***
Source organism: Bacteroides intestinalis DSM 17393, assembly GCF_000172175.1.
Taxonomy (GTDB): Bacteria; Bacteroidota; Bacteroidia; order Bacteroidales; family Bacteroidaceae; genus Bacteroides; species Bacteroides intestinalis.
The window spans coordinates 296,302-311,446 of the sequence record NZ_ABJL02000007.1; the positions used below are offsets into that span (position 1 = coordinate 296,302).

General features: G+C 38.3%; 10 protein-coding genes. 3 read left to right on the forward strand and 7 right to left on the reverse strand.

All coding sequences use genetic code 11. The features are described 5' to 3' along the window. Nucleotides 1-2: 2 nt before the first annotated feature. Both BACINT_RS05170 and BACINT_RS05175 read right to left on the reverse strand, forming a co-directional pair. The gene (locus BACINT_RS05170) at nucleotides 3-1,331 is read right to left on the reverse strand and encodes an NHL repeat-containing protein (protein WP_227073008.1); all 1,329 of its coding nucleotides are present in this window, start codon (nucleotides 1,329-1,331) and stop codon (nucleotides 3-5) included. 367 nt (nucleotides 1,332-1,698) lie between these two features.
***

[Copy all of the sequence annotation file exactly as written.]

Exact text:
Source organism: Bacteroides intestinalis DSM 17393, assembly GCF_000172175.1.
Taxonomy (GTDB): Bacteria; Bacteroidota; Bacteroidia; order Bacteroidales; family Bacteroidaceae; genus Bacteroides; species Bacteroides intestinalis.
The window spans coordinates 296,302-311,446 of the sequence record NZ_ABJL02000007.1; the positions used below are offsets into that span (position 1 = coordinate 296,302).

General features: G+C 38.3%; 10 protein-coding genes. 3 read left to right on the forward strand and 7 right to left on the reverse strand.

All coding sequences use genetic code 11. The features are described 5' to 3' along the window. Nucleotides 1-2: 2 nt before the first annotated feature. Both BACINT_RS05170 and BACINT_RS05175 read right to left on the reverse strand, forming a co-directional pair. The gene (locus BACINT_RS05170) at nucleotides 3-1,331 is read right to left on the reverse strand and encodes an NHL repeat-containing protein (protein WP_227073008.1); all 1,329 of its coding nucleotides are present in this window, start codon (nucleotides 1,329-1,331) and stop codon (nucleotides 3-5) included. 367 nt (nucleotides 1,332-1,698) lie between these two features.